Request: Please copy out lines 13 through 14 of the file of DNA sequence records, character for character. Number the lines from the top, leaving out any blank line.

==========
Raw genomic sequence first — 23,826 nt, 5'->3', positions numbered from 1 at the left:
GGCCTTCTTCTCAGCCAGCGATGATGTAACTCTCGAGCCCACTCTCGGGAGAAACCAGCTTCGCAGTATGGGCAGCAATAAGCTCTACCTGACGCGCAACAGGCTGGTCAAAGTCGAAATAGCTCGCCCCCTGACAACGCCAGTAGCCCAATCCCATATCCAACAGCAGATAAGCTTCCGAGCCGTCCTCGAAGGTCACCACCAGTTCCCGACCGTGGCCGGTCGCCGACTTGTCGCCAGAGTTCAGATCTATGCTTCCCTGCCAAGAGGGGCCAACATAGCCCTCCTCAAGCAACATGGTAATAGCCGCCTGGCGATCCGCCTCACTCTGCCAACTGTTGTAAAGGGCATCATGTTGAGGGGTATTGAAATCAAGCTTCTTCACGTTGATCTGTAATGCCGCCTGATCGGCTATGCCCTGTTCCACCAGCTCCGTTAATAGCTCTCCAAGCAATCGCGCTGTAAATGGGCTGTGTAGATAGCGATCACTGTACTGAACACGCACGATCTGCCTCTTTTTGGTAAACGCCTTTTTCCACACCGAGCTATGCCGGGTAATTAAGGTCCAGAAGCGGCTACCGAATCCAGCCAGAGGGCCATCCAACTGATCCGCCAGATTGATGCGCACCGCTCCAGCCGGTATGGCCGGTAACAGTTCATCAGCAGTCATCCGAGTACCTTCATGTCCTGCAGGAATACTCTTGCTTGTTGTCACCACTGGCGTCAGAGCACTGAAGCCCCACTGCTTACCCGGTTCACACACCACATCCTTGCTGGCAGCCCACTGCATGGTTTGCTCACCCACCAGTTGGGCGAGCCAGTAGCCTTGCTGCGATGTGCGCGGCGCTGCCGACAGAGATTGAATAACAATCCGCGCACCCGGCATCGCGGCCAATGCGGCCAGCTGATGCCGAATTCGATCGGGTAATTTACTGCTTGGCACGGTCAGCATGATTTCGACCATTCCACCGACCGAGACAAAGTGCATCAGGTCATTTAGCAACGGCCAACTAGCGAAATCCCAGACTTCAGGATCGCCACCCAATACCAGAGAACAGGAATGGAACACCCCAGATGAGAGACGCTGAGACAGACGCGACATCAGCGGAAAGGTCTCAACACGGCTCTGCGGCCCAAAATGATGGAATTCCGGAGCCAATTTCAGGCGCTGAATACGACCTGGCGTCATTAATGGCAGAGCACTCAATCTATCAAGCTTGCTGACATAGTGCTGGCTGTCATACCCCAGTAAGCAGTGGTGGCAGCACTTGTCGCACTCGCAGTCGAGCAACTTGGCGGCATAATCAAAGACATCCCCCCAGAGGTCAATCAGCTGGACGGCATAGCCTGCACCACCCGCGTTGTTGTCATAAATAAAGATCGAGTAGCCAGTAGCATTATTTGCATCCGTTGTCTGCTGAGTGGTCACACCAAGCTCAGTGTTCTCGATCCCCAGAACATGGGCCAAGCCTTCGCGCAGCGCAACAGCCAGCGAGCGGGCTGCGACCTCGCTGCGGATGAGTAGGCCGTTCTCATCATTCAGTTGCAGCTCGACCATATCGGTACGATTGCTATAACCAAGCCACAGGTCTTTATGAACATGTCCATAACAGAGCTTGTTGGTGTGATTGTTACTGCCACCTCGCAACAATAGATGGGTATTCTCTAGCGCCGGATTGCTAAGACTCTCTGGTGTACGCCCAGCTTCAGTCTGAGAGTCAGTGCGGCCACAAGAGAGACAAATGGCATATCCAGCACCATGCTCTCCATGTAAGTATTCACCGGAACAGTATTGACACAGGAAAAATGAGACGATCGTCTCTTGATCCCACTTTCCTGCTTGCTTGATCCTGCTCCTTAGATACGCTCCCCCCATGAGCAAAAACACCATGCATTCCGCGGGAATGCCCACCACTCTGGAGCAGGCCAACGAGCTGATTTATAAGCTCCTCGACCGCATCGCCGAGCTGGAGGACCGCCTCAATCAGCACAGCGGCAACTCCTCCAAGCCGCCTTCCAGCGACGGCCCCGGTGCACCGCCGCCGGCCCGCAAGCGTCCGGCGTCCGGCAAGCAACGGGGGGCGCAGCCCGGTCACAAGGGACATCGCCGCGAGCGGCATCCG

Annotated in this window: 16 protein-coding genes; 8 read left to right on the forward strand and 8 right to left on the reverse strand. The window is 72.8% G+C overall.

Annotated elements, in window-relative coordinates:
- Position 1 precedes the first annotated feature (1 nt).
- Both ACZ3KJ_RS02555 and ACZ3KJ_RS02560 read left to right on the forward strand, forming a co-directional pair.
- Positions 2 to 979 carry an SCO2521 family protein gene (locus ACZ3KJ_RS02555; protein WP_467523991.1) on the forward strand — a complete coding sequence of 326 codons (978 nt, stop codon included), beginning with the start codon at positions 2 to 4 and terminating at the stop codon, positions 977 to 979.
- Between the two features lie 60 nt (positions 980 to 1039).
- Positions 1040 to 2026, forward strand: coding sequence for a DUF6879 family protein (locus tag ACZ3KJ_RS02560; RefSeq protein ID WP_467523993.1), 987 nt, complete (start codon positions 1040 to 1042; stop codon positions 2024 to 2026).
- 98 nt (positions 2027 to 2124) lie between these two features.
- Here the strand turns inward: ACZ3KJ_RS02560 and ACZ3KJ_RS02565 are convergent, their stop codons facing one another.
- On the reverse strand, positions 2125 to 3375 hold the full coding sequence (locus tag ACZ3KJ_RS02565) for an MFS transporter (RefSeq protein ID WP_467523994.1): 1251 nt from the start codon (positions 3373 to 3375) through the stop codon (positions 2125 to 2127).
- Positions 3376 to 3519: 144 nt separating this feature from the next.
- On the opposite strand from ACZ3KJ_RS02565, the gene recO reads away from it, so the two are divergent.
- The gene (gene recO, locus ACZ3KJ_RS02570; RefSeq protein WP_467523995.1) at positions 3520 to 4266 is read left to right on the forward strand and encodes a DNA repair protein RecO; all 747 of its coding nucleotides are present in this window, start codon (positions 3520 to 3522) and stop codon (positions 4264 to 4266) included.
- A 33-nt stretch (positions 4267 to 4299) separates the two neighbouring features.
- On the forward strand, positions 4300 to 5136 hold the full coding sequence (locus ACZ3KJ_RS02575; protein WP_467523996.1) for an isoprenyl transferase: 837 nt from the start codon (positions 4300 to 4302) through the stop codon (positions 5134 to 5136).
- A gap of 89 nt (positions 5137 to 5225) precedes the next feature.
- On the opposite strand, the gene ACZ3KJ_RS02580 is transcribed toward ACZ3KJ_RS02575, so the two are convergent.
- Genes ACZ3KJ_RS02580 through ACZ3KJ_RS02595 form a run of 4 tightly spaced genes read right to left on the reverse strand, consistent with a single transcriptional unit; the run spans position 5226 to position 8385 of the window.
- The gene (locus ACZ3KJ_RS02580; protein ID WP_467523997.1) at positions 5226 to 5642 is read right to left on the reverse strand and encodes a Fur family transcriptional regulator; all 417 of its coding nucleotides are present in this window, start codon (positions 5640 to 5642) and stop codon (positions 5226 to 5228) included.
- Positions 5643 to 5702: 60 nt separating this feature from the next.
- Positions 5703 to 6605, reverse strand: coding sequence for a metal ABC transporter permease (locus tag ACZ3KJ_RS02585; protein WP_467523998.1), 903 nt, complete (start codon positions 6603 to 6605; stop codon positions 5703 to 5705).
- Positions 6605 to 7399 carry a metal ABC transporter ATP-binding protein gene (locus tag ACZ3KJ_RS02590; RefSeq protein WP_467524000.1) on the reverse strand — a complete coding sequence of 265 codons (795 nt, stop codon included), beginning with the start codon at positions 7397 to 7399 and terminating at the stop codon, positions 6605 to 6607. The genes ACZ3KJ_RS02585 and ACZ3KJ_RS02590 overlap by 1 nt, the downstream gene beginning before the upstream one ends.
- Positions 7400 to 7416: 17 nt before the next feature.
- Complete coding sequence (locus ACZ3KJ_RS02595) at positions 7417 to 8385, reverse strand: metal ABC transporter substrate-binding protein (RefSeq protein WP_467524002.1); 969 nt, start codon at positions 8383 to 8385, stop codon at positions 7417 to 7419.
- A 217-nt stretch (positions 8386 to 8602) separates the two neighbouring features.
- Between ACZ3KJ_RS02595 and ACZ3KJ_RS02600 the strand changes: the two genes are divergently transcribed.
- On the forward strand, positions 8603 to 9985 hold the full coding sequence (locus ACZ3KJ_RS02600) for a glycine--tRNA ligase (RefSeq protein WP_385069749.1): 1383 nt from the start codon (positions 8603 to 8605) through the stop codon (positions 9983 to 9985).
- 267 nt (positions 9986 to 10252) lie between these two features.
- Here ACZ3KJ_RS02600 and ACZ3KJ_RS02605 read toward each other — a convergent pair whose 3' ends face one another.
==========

- Positions 3376 to 3519: 144 nt separating this feature from the next.
- On the opposite strand from ACZ3KJ_RS02565, the gene recO reads away from it, so the two are divergent.